The pace of reading was stable at 1 per week until late May (21 books in 20 weeks), and a bit higher at almost 2 per week with 11 books in the final 6 weeks of this first half of 2018. This I don’t regard as ‘bursty’ reading just more books in the same steady pace, as it included several shorter reads.

The best reads this half year I think were, these Science Fiction books:

Walkaway, by Cory Doctorow (which felt like a literary version of what I call Networked Agency)
Long Way to a Small and Angry Planet and A Closed and Common Orbit, by Becky Chambers
Children of Time, by Adrian Tchaikovsky

And these general fiction books:

Less, by Andrew Sean Greer, this year’s Pulitzer price for fiction winner.
The Scent of Rain in the Balkans, by Gordana Kuic, sketching 20th century Yugoslavian history through the eyes of one family
Perfume River, by Robert Olen Butler, of trauma and faulty communications through the generations
Ellbogen, by Fatma Aydemir, the raw story of a Turkish-German girl between Berlin and Istanbul.
After Dark, by Haruki Murakami, who takes you on a surreal night trip through Tokyo.

In a case of synchronicity I’ve read Cory Doctorow’s novel Walkaway when I was ill recently, just as Bryan Alexander scheduled it for his near future science fiction reading group. I loved reading the book, and in contrast to some other works of Doctorow the storyline kept working for me until the end.

Bryan amazingly has managed to get Doctorow to participate in a webcast as part of the Future Trends in learning series Bryan hosts. The session is planned for May 16th, and I marked my calendar for it.

In the comments Vanessa Vaile shares two worthwile links. One is an interesting recording from May last year at the New York public library in which Doctorow and Edward Snowden discuss some of the elements and underlying topics and dynamics of the Walkaway novel.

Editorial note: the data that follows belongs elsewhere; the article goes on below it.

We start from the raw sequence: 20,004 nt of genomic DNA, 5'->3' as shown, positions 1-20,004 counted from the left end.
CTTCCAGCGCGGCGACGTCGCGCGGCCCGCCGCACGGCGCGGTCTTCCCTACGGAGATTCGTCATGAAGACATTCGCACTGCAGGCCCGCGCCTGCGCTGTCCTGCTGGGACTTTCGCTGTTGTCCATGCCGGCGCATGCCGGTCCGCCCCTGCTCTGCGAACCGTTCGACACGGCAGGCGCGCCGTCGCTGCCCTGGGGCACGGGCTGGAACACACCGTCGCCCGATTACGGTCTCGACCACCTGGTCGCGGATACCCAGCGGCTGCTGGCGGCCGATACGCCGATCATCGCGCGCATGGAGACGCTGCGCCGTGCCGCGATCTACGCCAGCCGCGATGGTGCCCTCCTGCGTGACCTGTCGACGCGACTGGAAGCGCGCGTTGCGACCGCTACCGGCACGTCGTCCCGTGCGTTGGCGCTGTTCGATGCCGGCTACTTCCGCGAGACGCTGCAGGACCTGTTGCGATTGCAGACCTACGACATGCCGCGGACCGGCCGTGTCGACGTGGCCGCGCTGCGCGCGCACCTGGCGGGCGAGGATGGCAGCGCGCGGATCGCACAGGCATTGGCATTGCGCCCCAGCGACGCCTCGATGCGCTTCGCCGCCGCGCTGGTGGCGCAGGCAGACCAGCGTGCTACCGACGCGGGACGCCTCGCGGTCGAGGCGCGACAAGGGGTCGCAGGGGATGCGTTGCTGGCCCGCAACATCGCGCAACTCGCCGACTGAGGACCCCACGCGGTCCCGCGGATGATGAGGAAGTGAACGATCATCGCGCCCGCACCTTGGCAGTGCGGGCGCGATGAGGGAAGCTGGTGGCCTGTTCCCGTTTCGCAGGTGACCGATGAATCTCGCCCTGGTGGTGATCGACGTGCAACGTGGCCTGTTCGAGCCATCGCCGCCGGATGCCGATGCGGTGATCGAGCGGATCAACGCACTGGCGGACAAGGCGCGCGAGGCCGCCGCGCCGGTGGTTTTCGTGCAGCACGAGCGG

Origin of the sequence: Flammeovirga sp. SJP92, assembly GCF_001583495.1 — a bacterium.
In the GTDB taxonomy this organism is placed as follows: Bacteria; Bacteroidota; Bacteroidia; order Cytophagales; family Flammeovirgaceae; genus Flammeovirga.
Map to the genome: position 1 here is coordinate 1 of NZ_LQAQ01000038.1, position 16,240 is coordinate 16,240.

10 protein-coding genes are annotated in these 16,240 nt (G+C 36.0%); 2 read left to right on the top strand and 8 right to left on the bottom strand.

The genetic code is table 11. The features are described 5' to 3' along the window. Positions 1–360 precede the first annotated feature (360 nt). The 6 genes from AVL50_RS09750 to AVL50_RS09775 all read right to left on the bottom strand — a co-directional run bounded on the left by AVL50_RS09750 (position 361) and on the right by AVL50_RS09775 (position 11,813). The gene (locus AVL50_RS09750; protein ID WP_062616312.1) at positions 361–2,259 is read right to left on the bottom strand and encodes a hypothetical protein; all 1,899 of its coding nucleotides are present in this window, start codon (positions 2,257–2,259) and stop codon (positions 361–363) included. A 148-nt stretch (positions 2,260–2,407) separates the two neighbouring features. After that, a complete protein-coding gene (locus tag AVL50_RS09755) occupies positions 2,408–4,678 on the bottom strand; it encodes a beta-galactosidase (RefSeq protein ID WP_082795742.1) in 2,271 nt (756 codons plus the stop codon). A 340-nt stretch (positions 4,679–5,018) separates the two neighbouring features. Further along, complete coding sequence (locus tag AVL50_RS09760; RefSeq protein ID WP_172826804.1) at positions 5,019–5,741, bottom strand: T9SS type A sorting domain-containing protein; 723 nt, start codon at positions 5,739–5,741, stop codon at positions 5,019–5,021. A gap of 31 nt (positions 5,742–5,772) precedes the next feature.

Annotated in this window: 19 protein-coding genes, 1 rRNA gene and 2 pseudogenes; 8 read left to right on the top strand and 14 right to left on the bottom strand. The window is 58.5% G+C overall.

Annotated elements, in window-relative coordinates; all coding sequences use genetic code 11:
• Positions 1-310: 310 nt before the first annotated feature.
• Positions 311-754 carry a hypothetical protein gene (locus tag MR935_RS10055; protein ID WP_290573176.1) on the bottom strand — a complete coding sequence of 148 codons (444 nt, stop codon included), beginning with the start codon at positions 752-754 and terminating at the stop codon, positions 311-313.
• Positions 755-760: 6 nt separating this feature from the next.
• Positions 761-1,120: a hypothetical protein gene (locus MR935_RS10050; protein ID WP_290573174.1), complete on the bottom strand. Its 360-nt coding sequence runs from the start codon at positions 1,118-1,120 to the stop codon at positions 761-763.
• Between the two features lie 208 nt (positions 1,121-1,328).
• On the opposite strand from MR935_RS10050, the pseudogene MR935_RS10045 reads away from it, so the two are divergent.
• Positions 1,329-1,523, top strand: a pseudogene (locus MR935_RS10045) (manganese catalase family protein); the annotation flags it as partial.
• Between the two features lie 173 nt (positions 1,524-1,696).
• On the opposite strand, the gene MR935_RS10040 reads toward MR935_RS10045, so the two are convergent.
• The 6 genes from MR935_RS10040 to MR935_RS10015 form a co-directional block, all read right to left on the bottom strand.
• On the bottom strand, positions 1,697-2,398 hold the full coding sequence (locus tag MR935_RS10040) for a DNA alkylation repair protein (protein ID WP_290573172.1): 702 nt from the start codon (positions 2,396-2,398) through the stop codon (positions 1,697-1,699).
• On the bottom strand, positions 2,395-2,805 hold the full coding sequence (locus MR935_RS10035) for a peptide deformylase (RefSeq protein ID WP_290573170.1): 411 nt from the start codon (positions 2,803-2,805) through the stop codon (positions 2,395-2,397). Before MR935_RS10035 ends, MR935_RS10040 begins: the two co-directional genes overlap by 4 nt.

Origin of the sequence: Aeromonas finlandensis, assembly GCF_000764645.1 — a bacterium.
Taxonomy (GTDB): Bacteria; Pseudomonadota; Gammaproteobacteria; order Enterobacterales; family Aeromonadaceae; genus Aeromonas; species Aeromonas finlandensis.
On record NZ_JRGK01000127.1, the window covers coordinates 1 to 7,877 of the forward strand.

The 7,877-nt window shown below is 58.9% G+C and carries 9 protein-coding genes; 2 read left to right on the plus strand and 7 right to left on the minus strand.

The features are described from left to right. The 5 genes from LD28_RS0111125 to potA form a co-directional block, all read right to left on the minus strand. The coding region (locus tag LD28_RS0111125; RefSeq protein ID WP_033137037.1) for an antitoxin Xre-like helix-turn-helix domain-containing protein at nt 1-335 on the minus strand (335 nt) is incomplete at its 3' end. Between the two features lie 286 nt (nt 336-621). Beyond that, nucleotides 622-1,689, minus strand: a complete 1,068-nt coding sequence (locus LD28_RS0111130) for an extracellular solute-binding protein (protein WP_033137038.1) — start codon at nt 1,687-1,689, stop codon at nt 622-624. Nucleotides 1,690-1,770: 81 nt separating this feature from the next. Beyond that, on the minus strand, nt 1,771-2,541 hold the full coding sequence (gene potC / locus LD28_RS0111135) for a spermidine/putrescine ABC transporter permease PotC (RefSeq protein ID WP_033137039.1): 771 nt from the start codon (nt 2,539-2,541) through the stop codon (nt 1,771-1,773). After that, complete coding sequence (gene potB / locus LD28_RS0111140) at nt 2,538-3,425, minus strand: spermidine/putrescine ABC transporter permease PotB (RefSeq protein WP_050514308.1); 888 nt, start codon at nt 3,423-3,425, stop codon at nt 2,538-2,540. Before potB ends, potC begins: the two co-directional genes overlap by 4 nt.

The other is a review in TOR.com, that resonates a lot with me. The reviewer writes how, in contrast with lots of other science fiction that takes one large idea or large change and extrapolates on that, Doctorow takes a number of smaller ideas and smaller changes, and then works out how those might interplay and weave new complexities, where the impact on “manufacturing, politics, the economy, wealth disparity, diversity, privilege, partying, music, sex, beer, drugs, information security, tech bubbles, law, and law enforcement” is all presented in one go.

It seems futuristic, until you realize that all of these things exist today.
….. most of it could start right now, if it’s the world we choose to create.

By not having any one idea jump too far from reality, Walkaway demonstrates how close we are, right now, to enormous promise and imminent peril.

That is precisely the effect reading Walkaway had on me, leading me to think how I could contribute to bringing some of the described effects about. And how some of those things I was/am already trying to create as part of my own work flow and information processes.